Hong Kong’s Legislative Council Debuts Web3 & Virtual Assets Subcommittee

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In a proactive step towards advancing its digital landscape, Hong Kong’s Legislative Council has inaugurated a dedicated subcommittee focused on Web3 and virtual assets. This initiative underscores Hong Kong’s strategic commitment to embracing emerging technologies and fostering an environment conducive to digital transformation.

By establishing this subcommittee, the Legislative Council aims to explore regulatory frameworks, promote technological innovation, and leverage Web3 and virtual assets to enhance economic growth and global competitiveness in the digital economy.

Subcommittee’s Objectives and Initiatives

Hong Kong SAR Legislative Council member Wu Jiezhuang recently announced the establishment of the Web3 and virtual asset subcommittee, signaling a pivotal move aimed at catalyzing growth in these sectors. The subcommittee is actively soliciting insights from global industry experts to shape policy recommendations and future development strategies.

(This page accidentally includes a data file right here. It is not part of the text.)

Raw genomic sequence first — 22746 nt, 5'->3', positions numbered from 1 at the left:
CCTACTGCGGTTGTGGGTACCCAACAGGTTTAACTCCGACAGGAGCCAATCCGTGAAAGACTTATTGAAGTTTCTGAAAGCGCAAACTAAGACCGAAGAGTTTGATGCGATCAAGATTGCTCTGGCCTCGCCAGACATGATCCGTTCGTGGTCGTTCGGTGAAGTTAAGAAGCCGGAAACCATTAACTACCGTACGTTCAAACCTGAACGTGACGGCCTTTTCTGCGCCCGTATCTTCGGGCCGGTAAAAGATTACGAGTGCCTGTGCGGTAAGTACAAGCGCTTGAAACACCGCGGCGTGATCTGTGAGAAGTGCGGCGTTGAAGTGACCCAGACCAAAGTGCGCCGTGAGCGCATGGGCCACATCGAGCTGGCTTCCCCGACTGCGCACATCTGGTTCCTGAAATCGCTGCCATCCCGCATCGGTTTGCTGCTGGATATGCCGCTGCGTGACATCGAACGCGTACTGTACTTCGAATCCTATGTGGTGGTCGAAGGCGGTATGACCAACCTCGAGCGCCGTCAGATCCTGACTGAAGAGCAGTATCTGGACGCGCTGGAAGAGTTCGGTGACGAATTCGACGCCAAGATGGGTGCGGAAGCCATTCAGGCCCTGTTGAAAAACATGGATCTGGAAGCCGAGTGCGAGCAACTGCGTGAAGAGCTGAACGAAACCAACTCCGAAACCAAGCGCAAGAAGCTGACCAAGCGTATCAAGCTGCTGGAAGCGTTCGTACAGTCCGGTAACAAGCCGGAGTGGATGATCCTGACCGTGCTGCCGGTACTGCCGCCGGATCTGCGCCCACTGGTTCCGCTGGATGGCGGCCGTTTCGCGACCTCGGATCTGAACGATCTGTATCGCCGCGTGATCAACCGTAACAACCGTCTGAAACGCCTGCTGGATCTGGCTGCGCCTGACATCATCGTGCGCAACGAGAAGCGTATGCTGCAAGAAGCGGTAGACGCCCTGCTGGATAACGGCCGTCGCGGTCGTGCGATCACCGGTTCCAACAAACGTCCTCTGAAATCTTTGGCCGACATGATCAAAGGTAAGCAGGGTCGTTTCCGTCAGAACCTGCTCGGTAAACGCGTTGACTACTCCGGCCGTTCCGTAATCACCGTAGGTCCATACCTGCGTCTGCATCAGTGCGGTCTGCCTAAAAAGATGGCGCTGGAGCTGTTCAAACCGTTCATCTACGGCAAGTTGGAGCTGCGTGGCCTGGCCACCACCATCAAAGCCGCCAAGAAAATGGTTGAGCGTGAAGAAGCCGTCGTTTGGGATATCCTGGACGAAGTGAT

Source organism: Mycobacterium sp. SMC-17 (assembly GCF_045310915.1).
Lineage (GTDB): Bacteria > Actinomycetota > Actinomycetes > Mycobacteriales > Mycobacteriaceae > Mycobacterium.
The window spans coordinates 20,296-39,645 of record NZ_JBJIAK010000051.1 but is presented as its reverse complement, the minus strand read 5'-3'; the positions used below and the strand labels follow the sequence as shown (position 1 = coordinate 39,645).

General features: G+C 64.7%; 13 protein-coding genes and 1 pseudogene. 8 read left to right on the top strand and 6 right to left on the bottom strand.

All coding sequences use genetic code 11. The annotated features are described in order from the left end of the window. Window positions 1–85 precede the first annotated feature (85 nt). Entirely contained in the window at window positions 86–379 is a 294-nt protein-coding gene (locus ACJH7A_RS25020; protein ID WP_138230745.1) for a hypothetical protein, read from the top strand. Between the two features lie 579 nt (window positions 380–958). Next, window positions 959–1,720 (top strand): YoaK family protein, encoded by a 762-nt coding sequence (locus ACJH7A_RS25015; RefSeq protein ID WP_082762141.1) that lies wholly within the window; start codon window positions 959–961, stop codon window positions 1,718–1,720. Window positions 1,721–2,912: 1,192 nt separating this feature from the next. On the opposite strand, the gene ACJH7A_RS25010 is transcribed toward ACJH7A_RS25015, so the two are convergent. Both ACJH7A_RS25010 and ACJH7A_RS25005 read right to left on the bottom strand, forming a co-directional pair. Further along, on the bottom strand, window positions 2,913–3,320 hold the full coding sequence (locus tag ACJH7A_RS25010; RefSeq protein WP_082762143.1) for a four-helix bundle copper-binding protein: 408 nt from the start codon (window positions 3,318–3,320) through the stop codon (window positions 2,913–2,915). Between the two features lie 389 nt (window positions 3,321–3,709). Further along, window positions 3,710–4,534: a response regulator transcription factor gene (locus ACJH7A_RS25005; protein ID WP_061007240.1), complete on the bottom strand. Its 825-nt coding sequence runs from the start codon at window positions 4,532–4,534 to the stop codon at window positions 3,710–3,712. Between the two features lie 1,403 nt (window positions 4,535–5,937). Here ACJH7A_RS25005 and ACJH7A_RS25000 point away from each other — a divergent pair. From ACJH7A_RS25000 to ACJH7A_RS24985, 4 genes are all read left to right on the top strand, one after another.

Key areas of focus include formulating balanced regulatory frameworks for Web3 technologies, fostering international collaborations to position Hong Kong as a global Web3 hub, integrating artificial intelligence with Web3 advancements, and ensuring robust policy frameworks for decentralized autonomous organizations (DAOs).

Furthermore, the subcommittee seeks to attract top talent and enhance investor protections to bolster market confidence and explore regulatory measures to govern stablecoins and custody services effectively.

Also Read: Crypto Prices Today June 22: Bitcoin Remains Bearish at $64K, PEPE & AI Coins Soar

Hong Kong’s Competitive Advantage in Virtual Assets

Hong Kong has emerged as a prominent player in the virtual asset market, bolstered by advantageous factors such as low tax rates, a transparent legal framework, and robust investor protection mechanisms. Hu Zhenbang, CFO of OSL Group, highlights Hong Kong’s appeal to global investors due to its tax regime that does not levy asset value-added taxes, contrasting with jurisdictions like Japan and Australia.

Hong Kong’s role as a financial hub further enhances its attractiveness, attracting international funds and benefiting from strong support from China. Moreover, Hong Kong’s banking sector’s favorable stance towards virtual assets sets it apart, with local banks more open compared to counterparts in Japan, facilitating a conducive environment for virtual asset institutions.

Also Read: Regulatory Challenges Force Apple to Pause AI Enhancements in Europe

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